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View the documentBits On PostScript
View the documentEhman Screen Real Estate
View the documentPostScript Trojan
View the documentReviews/23-Jul-90
View the documentFoot Notes

PostScript Trojan

There has been discussion on Usenet recently of a new trojan horse that is a bit different from the usual sort. Most trojan horses are fairly simple minded in that they try to erase files or entire hard disks, which has become tediously obnoxious. This new trojan, which has yet to be named, lives in certain PICT files and if you print these PICT files on a PostScript printer, the trojan is downloaded to the printer and executed. It changes the PostScript password in the laser printer to a random number, thus preventing you from using the printer. This is normally disastrous, because there are 65,536 possible passwords (it's an integer) and you might have to try each one of them to set the password back to the default of 0. This is because you have to know the old password to set a new one. The PostScript language can do this automatically, of course, but rough estimates forecast the time it would take to be over three weeks of continuous checking. Not my idea of a fun month.

Luckily, someone came up with an ingenious PostScript program which resets the password to 0. You must have a program such as SendPS (free from Adobe) to send the code to the printer.

If you're wondering why PostScript bothers with passwords at all when it defaults to 0, you do so justly. Adobe's Red Book says that the password is included so system administrators can keep unauthorized people from changing any other (pseudo) permanent states of the laser. For this to work with the Mac, you have to change all versions of the LaserWriter (or possibly LaserPrep) file that are used with the printer to recognize the new password, which is a hassle. Don't do this unless you consider yourself a minor PostScript deity and like using ResEdit as well. It might be best not to have a password at all if it is set to a default in most printers. Unused passwords lead to trouble, as it has done here.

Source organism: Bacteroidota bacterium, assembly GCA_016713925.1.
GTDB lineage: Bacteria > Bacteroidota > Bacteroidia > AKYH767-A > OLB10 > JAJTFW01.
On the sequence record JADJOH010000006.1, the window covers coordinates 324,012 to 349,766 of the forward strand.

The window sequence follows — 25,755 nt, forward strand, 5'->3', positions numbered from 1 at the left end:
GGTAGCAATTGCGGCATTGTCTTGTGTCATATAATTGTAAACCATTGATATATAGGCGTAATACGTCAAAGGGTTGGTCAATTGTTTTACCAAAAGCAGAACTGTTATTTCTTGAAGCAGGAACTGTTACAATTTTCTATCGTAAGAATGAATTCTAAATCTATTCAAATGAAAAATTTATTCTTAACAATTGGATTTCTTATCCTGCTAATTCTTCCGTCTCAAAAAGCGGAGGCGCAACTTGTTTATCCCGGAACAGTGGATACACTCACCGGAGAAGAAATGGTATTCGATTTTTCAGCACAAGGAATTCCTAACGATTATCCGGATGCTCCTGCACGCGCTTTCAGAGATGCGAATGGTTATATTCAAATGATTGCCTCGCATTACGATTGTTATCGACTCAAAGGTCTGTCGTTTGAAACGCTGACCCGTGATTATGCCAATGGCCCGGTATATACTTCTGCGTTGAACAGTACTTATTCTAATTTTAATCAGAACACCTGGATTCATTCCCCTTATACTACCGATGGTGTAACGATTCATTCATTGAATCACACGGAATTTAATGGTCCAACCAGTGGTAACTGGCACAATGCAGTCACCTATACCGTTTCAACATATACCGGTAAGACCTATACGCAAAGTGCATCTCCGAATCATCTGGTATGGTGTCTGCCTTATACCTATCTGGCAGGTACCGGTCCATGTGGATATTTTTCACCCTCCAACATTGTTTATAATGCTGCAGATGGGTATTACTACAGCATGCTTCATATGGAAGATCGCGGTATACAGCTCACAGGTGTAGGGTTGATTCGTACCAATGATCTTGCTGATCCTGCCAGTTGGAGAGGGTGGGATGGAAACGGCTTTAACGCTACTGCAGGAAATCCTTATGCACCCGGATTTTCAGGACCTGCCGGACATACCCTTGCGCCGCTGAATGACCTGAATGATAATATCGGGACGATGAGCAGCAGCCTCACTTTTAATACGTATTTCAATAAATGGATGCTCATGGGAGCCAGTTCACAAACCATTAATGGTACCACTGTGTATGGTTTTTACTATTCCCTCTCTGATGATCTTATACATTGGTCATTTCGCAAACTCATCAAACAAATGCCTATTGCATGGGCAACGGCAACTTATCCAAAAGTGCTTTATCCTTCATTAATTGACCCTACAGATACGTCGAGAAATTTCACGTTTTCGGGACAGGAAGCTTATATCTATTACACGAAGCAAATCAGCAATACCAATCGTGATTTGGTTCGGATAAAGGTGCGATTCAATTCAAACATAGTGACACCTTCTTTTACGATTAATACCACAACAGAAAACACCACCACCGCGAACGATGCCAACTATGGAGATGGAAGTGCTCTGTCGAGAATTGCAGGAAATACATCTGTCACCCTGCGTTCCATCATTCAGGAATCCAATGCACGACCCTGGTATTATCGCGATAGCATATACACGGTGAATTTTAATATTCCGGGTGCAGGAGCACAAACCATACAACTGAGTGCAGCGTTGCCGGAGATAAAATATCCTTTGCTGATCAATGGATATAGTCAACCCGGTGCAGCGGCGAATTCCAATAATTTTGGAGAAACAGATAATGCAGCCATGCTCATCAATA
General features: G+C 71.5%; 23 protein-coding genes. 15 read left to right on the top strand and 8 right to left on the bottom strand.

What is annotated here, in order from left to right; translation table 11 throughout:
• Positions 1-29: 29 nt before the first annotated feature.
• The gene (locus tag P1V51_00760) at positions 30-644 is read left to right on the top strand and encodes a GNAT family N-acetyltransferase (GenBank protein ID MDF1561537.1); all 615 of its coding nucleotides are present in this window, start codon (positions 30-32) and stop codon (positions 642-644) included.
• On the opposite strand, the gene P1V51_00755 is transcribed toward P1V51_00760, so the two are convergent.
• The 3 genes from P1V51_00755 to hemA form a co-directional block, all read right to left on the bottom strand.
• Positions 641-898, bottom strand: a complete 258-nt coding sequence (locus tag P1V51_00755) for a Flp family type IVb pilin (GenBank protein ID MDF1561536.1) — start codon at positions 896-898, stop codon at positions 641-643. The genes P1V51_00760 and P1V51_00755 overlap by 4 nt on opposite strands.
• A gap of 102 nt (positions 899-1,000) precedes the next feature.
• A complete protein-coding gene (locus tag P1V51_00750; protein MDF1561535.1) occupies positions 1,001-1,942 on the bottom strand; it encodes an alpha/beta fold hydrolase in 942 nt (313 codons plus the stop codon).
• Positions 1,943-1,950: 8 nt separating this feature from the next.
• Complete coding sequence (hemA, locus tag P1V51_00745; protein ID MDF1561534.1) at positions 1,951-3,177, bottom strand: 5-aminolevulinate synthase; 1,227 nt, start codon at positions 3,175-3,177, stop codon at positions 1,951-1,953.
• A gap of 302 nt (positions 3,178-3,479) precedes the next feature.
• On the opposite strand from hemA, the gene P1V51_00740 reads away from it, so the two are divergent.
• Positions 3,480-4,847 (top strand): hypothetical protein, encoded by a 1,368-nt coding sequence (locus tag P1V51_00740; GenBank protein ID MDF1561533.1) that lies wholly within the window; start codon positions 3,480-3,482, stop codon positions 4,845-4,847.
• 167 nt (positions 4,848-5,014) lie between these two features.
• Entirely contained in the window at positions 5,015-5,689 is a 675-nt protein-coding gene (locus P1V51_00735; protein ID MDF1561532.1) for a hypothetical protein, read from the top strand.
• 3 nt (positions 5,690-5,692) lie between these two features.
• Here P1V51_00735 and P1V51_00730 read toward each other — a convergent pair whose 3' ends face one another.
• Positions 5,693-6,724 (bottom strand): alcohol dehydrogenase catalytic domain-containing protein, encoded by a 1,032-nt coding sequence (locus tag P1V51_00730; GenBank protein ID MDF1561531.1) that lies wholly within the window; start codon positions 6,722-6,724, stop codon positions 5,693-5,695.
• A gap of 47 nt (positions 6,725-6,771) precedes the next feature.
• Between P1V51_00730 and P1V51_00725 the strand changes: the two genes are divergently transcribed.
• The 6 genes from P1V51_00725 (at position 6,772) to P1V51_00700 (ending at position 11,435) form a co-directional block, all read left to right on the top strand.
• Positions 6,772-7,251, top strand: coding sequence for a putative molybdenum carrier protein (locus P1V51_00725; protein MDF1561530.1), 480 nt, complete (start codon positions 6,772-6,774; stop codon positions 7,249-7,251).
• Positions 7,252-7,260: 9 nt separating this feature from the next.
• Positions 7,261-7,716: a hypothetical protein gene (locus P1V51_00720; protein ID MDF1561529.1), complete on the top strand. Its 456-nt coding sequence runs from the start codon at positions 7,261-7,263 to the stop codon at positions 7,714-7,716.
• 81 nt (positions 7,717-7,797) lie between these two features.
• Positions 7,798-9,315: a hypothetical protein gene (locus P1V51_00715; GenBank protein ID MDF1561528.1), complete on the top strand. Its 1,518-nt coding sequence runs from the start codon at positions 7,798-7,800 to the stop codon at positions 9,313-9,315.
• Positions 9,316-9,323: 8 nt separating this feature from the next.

Are you wondering what the alternative is if you can't afford a month of downtime for your Mac and printer or can't get a copy of the code to reset the password? One person said that his EEPROMs were somehow reset during a ferocious lightning storm, but it's hard to fly a laser printer on a kite like Benjamin Franklin's famous key. Remaining dry and on the ground, you can either reset the password by taking out one of the EEPROMs in the printer (our source didn't know exactly which one) and risk destroying things or you can go to your friendly local dealer and purchase new EEPROMs for about $150. Neither is a good option. However, the code to reset the password and the SendPS program should be readily available for anonymous FTP on the nets at sumex-aim.stanford.edu and rascal.ics.utexas.edu, and if not, I will personally make sure they are on the Memory Alpha BBS (607/257-5822) in Ithaca, NY. Memory Alpha sports a full line of anti-virus tools and all are welcome. We'll include an update next week in TidBITS if we find out which PICTs carry the evil code and what the trojan will be called.

In light of all the safe sex campaigning, wouldn't it be ironic if even ogling a few lewd PICTs required that you protect yourself? Ah, cruel, cruel world.

Information from:
Doug Davenport -- SNAP Technologies, Ithaca, NY
Adam C. Engst -- TidBITS Editor
Chris Johnson -- chrisj@emx.utexas.edu
Werner Uhrig -- werner@cs.utexas.edu
Michael Newbery -- newbery@rata.vuw.ac.nz
Casper H.S. Dik -- casper@fwi.uva.nl
Mike Blackwell -- mkb@rover.ri.cmu.edu
Steve Liget -- stevel@eleazar.dartmouth.edu